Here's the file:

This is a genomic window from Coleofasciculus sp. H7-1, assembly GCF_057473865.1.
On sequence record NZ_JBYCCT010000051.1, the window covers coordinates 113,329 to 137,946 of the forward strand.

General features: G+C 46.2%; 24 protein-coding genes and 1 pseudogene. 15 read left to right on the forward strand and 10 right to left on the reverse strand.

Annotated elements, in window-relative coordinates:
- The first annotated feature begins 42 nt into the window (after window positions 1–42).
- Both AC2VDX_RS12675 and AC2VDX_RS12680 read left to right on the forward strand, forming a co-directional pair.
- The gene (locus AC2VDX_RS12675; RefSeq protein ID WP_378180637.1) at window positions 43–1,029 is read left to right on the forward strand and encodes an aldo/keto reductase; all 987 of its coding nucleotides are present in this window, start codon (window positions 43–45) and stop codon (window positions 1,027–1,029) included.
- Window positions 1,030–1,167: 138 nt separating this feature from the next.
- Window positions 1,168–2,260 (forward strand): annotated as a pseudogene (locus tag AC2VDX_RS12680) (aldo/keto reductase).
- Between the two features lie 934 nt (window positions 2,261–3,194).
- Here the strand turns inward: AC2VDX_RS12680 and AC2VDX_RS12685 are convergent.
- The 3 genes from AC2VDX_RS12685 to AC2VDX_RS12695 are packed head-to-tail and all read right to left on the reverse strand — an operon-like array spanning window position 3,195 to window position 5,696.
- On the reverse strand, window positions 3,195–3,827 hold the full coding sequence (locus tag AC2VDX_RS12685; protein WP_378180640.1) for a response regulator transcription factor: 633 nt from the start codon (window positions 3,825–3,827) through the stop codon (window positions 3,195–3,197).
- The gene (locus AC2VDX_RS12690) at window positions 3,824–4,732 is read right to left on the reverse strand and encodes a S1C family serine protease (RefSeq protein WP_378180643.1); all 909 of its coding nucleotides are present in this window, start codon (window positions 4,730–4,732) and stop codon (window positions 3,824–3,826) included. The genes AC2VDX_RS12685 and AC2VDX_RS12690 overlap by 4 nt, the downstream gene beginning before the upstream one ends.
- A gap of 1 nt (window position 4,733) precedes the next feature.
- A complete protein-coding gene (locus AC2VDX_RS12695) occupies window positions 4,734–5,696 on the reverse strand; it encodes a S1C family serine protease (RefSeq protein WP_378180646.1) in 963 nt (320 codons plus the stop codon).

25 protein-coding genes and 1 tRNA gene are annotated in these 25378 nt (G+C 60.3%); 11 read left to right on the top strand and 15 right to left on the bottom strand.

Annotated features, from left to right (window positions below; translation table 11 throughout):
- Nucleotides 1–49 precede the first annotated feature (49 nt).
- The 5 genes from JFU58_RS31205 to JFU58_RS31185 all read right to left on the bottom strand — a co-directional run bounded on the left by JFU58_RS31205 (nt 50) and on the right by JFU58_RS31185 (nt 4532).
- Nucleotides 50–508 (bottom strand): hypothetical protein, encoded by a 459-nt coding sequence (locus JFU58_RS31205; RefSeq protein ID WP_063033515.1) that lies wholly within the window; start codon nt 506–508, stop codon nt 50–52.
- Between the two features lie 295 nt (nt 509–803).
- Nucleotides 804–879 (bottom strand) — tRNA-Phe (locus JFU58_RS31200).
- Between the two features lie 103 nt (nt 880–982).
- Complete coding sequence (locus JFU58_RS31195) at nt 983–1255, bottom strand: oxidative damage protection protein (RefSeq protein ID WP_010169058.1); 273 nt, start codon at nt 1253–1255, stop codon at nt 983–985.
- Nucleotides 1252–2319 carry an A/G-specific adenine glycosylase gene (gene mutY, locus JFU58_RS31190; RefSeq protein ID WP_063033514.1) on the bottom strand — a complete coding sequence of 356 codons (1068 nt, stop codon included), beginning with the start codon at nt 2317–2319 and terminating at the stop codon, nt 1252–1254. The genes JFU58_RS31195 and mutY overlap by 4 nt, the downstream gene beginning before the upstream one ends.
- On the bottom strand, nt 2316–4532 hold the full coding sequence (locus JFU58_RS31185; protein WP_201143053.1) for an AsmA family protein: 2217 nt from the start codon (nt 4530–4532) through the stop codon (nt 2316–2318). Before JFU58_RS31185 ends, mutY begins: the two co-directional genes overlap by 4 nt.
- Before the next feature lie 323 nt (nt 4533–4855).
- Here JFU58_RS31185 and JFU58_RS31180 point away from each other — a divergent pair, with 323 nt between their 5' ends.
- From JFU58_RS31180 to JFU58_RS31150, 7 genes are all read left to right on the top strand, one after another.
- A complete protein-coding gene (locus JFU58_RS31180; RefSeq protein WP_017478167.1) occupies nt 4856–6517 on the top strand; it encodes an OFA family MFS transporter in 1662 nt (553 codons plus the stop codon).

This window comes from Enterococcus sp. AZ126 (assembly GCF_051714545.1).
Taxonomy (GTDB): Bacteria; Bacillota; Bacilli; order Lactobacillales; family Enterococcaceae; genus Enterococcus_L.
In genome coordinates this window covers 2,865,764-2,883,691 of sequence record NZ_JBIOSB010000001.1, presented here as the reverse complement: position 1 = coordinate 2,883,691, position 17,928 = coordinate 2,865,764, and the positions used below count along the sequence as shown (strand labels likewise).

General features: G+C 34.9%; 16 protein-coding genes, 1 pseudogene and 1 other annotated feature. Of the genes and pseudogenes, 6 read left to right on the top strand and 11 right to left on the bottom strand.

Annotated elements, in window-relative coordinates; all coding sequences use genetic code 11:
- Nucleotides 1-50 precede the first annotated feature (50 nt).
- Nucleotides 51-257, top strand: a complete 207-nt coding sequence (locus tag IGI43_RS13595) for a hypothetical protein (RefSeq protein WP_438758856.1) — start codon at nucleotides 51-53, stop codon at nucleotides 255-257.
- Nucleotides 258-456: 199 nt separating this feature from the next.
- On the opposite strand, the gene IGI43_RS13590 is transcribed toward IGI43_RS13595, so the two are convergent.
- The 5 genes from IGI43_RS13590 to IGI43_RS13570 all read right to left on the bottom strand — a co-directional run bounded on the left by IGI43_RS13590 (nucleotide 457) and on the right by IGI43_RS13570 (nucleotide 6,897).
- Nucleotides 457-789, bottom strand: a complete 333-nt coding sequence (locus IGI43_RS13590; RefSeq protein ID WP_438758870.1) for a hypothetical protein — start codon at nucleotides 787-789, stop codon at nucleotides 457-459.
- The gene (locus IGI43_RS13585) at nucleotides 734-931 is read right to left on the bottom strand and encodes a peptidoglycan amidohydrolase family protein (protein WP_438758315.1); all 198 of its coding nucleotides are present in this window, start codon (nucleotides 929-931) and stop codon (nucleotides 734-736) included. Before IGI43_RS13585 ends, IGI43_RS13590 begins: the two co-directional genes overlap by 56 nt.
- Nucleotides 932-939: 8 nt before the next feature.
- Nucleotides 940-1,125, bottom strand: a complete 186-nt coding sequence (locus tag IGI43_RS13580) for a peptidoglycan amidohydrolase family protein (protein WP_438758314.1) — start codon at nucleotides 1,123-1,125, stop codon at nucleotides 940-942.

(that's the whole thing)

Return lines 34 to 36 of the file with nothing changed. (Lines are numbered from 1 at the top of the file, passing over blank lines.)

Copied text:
In genome coordinates this window covers 2,865,764-2,883,691 of sequence record NZ_JBIOSB010000001.1, presented here as the reverse complement: position 1 = coordinate 2,883,691, position 17,928 = coordinate 2,865,764, and the positions used below count along the sequence as shown (strand labels likewise).

General features: G+C 34.9%; 16 protein-coding genes, 1 pseudogene and 1 other annotated feature. Of the genes and pseudogenes, 6 read left to right on the top strand and 11 right to left on the bottom strand.

Annotated elements, in window-relative coordinates; all coding sequences use genetic code 11: